Employment turnover is expected to increase as members of the baby boom generation retire over the next few years.

Wage & Salary
Updated Dec 14, 2016

Salaries vary a great deal depending on the receptionist's qualifications and the responsibilities involved.

Overall Wage Details
Average Wage
Average Salary
Hours Per Week

Hourly Wage
For full-time and part-time employees
  • Low
  • High
  • Average
  • Median
Starting
Overall
Top
Wages* Low (5th percentile) High (95th percentile) Average Median
Starting $13.00 $24.50 $17.37 $16.83
Overall $13.88 $28.50 $19.99 $19.50
Top $14.75 $34.29 $22.72 $21.92

Swipe left and right to view all data. Scroll left and right to view all data.

* All wage estimates are hourly except where otherwise indicated. Wages and salaries do not include overtime hours, tips, benefits, profit shares, bonuses (unrelated to production) and other forms of compensation.

A: High Reliability
Data Reliability Code Definition

High Reliability, represents a CV of less than or equal to 6.00% and 30 survey observations and/or represents 50% or more of all estimated employment for the occupation.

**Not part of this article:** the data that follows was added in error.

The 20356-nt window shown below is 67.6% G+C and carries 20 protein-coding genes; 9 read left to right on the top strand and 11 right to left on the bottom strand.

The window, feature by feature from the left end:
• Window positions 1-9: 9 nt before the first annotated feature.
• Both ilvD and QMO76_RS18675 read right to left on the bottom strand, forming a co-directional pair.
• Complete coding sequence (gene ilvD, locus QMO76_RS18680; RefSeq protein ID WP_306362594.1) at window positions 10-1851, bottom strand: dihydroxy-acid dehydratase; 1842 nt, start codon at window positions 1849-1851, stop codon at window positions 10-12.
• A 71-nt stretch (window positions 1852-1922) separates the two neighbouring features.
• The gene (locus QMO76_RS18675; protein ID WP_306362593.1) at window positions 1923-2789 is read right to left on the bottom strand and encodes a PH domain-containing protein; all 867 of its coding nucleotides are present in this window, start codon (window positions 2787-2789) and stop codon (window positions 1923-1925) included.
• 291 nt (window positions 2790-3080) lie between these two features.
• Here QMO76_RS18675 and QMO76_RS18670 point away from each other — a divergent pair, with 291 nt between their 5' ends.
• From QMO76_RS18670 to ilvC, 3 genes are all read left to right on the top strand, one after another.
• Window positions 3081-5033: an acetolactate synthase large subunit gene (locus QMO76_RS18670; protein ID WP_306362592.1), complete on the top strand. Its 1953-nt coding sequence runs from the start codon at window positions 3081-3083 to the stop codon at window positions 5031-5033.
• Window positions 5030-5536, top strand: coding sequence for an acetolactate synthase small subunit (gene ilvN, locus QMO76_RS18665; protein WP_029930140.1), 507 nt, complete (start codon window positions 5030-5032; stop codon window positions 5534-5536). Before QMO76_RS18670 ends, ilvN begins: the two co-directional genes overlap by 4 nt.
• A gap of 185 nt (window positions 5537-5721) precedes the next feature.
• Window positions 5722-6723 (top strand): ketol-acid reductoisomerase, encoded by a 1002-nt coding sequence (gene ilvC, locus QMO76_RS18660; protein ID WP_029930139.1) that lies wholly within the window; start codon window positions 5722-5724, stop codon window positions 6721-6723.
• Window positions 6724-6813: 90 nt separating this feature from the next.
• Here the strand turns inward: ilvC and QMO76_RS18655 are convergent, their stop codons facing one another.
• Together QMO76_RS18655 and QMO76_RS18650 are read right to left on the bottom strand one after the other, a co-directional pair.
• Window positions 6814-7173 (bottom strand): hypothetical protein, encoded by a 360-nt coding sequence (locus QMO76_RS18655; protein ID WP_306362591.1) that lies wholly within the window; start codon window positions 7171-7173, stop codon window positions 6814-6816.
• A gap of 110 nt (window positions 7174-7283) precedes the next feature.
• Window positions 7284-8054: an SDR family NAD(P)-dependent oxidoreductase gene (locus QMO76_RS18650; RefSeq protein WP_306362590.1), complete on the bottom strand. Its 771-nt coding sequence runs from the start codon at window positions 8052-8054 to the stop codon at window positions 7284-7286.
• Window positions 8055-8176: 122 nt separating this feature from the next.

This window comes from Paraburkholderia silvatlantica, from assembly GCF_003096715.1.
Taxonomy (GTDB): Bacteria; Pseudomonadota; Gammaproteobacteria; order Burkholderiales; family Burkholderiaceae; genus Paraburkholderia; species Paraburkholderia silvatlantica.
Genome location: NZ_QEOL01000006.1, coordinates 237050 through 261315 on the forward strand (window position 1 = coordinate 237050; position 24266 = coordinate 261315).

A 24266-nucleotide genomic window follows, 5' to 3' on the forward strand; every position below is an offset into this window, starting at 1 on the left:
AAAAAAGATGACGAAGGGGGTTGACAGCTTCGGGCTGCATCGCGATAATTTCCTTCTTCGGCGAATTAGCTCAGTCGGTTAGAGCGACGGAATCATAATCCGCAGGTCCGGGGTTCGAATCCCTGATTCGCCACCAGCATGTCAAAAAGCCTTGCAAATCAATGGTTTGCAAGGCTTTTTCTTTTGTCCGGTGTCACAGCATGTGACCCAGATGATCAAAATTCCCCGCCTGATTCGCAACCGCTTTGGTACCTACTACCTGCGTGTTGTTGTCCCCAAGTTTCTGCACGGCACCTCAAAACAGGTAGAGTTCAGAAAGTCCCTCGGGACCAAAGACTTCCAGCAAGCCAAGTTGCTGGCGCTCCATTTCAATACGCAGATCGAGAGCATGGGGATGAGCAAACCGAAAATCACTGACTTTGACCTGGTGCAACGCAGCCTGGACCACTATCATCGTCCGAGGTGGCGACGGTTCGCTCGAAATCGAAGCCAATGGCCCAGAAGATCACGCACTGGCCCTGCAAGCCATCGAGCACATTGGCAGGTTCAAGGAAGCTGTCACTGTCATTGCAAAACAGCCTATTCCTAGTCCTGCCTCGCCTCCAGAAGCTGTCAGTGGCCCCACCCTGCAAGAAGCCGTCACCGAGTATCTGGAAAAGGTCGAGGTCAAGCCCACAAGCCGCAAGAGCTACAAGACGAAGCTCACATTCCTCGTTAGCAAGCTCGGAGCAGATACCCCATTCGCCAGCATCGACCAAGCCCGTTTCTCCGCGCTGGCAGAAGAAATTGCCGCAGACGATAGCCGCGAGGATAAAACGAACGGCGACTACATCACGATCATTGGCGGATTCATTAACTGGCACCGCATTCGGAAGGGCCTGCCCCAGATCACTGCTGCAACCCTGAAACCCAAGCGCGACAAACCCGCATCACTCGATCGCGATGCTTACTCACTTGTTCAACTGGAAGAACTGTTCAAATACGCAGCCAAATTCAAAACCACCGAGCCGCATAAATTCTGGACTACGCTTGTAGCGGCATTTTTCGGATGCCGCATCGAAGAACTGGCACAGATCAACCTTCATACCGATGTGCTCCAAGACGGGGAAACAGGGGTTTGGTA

Industry Information
Oil & Gas Extraction
Public Administration
Construction
Professional, Scientific & Technical Services
Wholesale Trade
Manufacturing
Finance, Insurance, Real Estate, Leasing
Utilities
ALL INDUSTRIES
Transportation and Warehousing
Health Care & Social Assistance
Retail Trade
Educational Services
Other Services (Repair, Personal Services and Related)
Business, Building and Other Support Services
Accommodation & Food Services
Information, Culture, Recreation

Skills Shortage

Employers that Recruited in the Last 2 Years

50%
50%

Recruiting Employers that Experienced Hiring Difficulties

14%
14%

Employers with Unfilled Vacancies of over 4 Months

1%
1%

Vacancy Rate

N/A
Related High School Subjects
  • English Language Arts
  • Business, Administration, Finance and IT
    • Information Processing
Related Post-Secondary Field of Study
  • Clerical and Administrative Support

Updated Mar 19, 2016. The information contained in this profile is current as of the dates shown. Salary, employment outlook and educational program information may change without notice. It is advised that you confirm this information before making any career decisions.